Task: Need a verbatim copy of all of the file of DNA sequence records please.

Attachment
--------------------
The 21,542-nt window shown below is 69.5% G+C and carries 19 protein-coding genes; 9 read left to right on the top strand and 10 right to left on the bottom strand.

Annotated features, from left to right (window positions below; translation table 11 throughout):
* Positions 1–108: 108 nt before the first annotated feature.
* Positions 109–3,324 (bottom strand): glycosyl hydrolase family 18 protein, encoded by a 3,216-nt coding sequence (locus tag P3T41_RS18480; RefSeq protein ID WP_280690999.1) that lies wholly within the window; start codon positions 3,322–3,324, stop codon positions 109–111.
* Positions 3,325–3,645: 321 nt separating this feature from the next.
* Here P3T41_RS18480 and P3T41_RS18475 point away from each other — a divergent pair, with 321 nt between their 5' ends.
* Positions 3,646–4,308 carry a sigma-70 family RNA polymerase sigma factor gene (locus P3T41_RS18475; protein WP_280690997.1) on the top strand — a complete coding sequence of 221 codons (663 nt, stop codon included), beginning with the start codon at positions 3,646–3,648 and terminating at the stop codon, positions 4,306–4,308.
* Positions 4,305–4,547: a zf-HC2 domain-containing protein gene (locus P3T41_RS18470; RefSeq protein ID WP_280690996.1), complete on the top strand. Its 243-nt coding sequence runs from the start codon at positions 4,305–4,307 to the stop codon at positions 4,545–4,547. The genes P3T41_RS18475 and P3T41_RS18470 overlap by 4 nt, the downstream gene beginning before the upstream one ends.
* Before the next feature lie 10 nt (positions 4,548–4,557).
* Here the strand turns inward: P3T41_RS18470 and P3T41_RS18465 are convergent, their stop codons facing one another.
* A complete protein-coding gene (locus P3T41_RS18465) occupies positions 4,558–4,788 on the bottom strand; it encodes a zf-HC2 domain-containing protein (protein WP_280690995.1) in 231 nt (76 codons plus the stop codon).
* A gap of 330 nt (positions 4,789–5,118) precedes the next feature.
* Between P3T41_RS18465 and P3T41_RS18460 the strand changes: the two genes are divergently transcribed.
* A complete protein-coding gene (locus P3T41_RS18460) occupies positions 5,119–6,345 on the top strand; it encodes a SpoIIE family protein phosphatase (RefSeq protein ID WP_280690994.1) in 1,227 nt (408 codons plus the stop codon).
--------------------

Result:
The 21,542-nt window shown below is 69.5% G+C and carries 19 protein-coding genes; 9 read left to right on the top strand and 10 right to left on the bottom strand.

Annotated features, from left to right (window positions below; translation table 11 throughout):
* Positions 1–108: 108 nt before the first annotated feature.
* Positions 109–3,324 (bottom strand): glycosyl hydrolase family 18 protein, encoded by a 3,216-nt coding sequence (locus tag P3T41_RS18480; RefSeq protein ID WP_280690999.1) that lies wholly within the window; start codon positions 3,322–3,324, stop codon positions 109–111.
* Positions 3,325–3,645: 321 nt separating this feature from the next.
* Here P3T41_RS18480 and P3T41_RS18475 point away from each other — a divergent pair, with 321 nt between their 5' ends.
* Positions 3,646–4,308 carry a sigma-70 family RNA polymerase sigma factor gene (locus P3T41_RS18475; protein WP_280690997.1) on the top strand — a complete coding sequence of 221 codons (663 nt, stop codon included), beginning with the start codon at positions 3,646–3,648 and terminating at the stop codon, positions 4,306–4,308.
* Positions 4,305–4,547: a zf-HC2 domain-containing protein gene (locus P3T41_RS18470; RefSeq protein ID WP_280690996.1), complete on the top strand. Its 243-nt coding sequence runs from the start codon at positions 4,305–4,307 to the stop codon at positions 4,545–4,547. The genes P3T41_RS18475 and P3T41_RS18470 overlap by 4 nt, the downstream gene beginning before the upstream one ends.
* Before the next feature lie 10 nt (positions 4,548–4,557).
* Here the strand turns inward: P3T41_RS18470 and P3T41_RS18465 are convergent, their stop codons facing one another.
* A complete protein-coding gene (locus P3T41_RS18465) occupies positions 4,558–4,788 on the bottom strand; it encodes a zf-HC2 domain-containing protein (protein WP_280690995.1) in 231 nt (76 codons plus the stop codon).
* A gap of 330 nt (positions 4,789–5,118) precedes the next feature.
* Between P3T41_RS18465 and P3T41_RS18460 the strand changes: the two genes are divergently transcribed.
* A complete protein-coding gene (locus P3T41_RS18460) occupies positions 5,119–6,345 on the top strand; it encodes a SpoIIE family protein phosphatase (RefSeq protein ID WP_280690994.1) in 1,227 nt (408 codons plus the stop codon).